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Safe Work Australia reverses coronavirus guidelines on worker limits in office elevators

Now you WON’T have to socially distance in lifts: Workers will be allowed to pack into elevators because it would take HOURS for people to get into offices

  • Australians don’t need to adhere to four square metre per person limit in lifts
  • Safe Work Australia has revised social distancing guidelines for elevators
  • High rise office tower landlords welcome move as staff return to workplaces
  • Here’s how to help people impacted by Covid-19

There is one place where it’s now acceptable to ignore social distancing rules.

Safe Work Australia amended its coronavirus guidelines on Wednesday to abolish the four square metre per person restrictions in lifts.

The revised rules allow workers to pack into elevators as thousands of employees prepare to gradually return to their workplaces in the coming weeks. 

‘There is no requirement to provide  four square metres of space per person in lifts, however you must still ensure, as far as you reasonably can, that people maintain physical distancing in lifts and lift waiting areas,’ the revised guidelines states.

High rise office tower landlords and the property industry have welcomed the changes, where elevators were reduced to only two people at any one time under 1.5 metre social distancing rules, which were described as unworkable.

Safe Work Australia has revised  its social distancing guidelines for elevators after concers workers would be forced to wait in queue. Pictured are residents queuing to get into the lifts 

‘The new guidelines on lift usage are sensible and practical, and give our building owners, managers and their tenants the certainty they need to plan their return to the office in coming weeks,’  Property Council of Australia chief executive Ken Morrison said in a statement.

‘It recognises that people spend only short periods of time in a lift each day, and much less than the 15 minute period, which is the threshold for the COVIDSafe app handshake.’

‘The guidance rightly emphasises the need for measures to mitigate the risk of spreading COVID-19, and also highlights a number of complementary measures that will contribute to a safer workplace environment.’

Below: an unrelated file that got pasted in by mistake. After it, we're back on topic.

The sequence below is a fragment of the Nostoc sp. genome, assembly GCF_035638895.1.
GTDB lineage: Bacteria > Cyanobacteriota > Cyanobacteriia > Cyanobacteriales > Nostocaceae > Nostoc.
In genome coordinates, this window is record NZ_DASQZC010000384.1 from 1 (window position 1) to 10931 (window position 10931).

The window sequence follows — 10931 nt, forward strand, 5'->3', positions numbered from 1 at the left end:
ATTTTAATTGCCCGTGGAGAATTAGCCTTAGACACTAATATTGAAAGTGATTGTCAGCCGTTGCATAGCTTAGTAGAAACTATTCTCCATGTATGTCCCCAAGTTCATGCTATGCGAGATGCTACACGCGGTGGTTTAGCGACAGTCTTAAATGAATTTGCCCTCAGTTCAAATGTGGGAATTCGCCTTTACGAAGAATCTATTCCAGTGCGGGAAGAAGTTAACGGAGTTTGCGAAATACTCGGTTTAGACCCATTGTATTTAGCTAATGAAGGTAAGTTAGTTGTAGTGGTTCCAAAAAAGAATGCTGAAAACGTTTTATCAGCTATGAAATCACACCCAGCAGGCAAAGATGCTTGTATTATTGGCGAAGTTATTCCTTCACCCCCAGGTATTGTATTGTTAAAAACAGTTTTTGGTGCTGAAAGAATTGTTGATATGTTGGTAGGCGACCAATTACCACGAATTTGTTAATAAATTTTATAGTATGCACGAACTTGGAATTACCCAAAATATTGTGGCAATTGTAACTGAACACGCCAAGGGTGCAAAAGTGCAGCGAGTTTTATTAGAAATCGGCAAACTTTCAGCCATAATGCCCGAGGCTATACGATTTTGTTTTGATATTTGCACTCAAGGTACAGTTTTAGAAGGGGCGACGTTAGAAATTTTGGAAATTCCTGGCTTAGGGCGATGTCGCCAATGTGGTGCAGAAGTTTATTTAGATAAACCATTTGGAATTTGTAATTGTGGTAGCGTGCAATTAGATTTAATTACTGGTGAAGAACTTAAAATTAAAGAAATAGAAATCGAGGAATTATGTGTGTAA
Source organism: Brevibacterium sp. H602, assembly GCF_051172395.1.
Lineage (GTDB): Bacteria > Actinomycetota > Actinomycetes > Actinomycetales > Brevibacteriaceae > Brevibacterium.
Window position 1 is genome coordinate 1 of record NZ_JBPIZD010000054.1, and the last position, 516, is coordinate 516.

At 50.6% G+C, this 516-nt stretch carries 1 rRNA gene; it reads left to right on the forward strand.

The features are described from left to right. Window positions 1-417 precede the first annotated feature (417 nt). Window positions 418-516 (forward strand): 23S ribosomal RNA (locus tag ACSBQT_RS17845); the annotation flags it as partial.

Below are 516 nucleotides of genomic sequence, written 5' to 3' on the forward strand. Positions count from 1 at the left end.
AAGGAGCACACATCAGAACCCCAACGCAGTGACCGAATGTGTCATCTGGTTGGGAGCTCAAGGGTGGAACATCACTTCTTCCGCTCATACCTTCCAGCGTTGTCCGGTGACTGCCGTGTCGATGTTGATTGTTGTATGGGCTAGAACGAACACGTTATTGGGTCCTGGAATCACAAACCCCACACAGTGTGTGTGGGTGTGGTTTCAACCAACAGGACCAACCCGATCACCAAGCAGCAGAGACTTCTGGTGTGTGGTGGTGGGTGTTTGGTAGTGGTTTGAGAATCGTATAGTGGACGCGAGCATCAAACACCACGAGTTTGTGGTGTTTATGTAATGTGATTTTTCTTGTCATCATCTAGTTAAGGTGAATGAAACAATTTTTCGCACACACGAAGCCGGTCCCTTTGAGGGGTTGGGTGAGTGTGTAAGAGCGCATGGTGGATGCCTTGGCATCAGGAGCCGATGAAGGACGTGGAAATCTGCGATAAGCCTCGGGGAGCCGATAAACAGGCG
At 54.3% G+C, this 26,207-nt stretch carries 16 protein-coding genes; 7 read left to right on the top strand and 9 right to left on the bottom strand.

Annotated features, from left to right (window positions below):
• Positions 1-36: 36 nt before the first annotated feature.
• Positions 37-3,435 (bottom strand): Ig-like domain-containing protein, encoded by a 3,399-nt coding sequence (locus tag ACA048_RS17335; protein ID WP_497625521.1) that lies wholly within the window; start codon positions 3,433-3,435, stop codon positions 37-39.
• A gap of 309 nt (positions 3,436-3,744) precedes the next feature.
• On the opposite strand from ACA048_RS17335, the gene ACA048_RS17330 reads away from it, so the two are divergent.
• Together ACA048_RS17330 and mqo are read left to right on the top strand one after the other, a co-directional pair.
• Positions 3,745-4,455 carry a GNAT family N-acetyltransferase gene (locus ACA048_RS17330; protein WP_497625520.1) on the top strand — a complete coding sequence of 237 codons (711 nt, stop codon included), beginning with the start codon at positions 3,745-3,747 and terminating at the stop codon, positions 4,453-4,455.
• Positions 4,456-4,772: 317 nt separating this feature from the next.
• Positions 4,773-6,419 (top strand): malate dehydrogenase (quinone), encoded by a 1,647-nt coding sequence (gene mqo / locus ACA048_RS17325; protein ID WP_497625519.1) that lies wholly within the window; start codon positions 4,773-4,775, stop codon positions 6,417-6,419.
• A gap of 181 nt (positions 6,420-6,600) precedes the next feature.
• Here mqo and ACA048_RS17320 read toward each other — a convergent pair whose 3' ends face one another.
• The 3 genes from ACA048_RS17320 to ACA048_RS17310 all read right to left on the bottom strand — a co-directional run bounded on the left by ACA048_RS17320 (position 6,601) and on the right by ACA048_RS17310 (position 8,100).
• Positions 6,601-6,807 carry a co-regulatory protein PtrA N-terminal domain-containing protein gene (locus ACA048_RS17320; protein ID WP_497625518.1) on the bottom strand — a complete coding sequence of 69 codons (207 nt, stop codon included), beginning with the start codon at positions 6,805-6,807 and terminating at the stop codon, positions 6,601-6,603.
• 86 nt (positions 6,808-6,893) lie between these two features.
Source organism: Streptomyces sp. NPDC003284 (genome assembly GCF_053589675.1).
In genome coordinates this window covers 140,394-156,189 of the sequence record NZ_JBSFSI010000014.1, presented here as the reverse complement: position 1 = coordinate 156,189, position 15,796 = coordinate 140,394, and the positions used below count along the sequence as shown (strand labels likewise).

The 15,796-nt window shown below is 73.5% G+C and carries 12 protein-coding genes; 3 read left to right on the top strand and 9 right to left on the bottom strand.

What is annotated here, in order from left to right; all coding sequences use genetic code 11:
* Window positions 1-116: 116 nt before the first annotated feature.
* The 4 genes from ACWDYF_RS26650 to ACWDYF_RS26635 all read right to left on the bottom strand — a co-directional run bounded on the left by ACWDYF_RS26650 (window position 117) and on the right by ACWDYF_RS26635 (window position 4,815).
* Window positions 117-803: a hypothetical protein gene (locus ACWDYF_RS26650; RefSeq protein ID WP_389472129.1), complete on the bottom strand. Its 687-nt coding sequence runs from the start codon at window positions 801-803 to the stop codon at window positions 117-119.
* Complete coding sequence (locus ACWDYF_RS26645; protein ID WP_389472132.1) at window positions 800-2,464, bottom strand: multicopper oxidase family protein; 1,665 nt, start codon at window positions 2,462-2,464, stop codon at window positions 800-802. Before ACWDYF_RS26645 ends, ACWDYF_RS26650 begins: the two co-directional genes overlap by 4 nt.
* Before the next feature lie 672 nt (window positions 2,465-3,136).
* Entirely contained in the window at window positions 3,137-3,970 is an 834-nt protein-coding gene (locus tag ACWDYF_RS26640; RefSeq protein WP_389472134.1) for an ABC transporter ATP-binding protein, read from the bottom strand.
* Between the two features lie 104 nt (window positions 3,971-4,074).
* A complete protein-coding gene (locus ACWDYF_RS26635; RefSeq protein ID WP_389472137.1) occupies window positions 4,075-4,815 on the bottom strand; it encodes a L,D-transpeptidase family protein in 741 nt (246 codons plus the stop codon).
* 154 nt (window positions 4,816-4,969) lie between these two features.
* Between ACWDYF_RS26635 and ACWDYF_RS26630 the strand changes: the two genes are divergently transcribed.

Mr Morrison acknowledged other challenges do remain, including the need to maintain working from home arrangements for some workers, stagger arrival times to workplaces to avoid travel peaks and using technology to reprogram lifts for more efficient travel.

It's now acceptable to ignore social distancing rules in office elevators as workers gradually return to offices (stock image)

It’s now acceptable to ignore social distancing rules in office elevators as workers gradually return to offices (stock image)

Safe Work Australia has abolished the four square metre per person restrictions in lifts. Pictured is an elevator sign at the Symantec House office tower in Sydney's CBD

Safe Work Australia has abolished the four square metre per person restrictions in lifts. Pictured is an elevator sign at the Symantec House office tower in Sydney’s CBD

Australia’s largest office landlord welcomed the revised rules, where workers would have waited up to three hours to get into the lift when they returned to work at office towers such as Sydney’s Australia Square.

Dexus recently surveyed 700 tenants, where up to 43 per cent of staff are expected back in office by June.

‘It is a far more sensible approach because it is all about the worker experience when we get back to work full time and this would have been a major detractor, spending a significant amount of time waiting for lifts,’ Dexus chief executive Darren Steinberg told the Australian Financial Review.

Safe Work Australia amended the lift guidelines following widespread backlash.

There will be increased demand on lifts as workers gradually return to offices in the coming weeks. Pictured is an office tower in Sydney's Martin Place

There will be increased demand on lifts as workers gradually return to offices in the coming weeks. Pictured is an office tower in Sydney’s Martin Place

JLL, which manages more than 500 office buildings and shopping centres across Australia warned workers could be forced to wait their turn in lobbies. 

Property and asset management head Richard Fennell described the elevator limits as costly and impractical.

‘I’m going to have to put in place a queueing channel,’ he recently told the Australian Financial Review.

‘I’ll put marks on the floor 1.5 metres apart with ‘Stand here’ and I’ll put a guy in the lift lobby and he will be the only person that will press the button.’

Read more at DailyMail.co.uk


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